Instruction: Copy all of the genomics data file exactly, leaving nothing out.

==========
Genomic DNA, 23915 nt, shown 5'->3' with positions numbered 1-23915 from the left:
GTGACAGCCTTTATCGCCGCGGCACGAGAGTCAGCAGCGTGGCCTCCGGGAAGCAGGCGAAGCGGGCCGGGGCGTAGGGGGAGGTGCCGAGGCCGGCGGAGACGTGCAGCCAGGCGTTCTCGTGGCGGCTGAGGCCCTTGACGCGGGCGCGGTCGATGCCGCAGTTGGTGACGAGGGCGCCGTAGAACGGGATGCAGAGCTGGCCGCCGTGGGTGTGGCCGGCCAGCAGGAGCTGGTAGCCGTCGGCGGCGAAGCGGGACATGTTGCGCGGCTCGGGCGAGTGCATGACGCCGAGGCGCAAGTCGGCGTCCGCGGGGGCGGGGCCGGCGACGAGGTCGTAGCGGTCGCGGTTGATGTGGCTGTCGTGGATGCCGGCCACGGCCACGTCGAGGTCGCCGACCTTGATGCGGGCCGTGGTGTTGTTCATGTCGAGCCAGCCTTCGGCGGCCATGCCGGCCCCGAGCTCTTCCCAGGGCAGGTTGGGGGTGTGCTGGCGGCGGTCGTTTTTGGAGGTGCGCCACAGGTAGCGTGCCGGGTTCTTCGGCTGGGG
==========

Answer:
Genomic DNA, 23915 nt, shown 5'->3' with positions numbered 1-23915 from the left:
GTGACAGCCTTTATCGCCGCGGCACGAGAGTCAGCAGCGTGGCCTCCGGGAAGCAGGCGAAGCGGGCCGGGGCGTAGGGGGAGGTGCCGAGGCCGGCGGAGACGTGCAGCCAGGCGTTCTCGTGGCGGCTGAGGCCCTTGACGCGGGCGCGGTCGATGCCGCAGTTGGTGACGAGGGCGCCGTAGAACGGGATGCAGAGCTGGCCGCCGTGGGTGTGGCCGGCCAGCAGGAGCTGGTAGCCGTCGGCGGCGAAGCGGGACATGTTGCGCGGCTCGGGCGAGTGCATGACGCCGAGGCGCAAGTCGGCGTCCGCGGGGGCGGGGCCGGCGACGAGGTCGTAGCGGTCGCGGTTGATGTGGCTGTCGTGGATGCCGGCCACGGCCACGTCGAGGTCGCCGACCTTGATGCGGGCCGTGGTGTTGTTCATGTCGAGCCAGCCTTCGGCGGCCATGCCGGCCCCGAGCTCTTCCCAGGGCAGGTTGGGGGTGTGCTGGCGGCGGTCGTTTTTGGAGGTGCGCCACAGGTAGCGTGCCGGGTTCTTCGGCTGGGG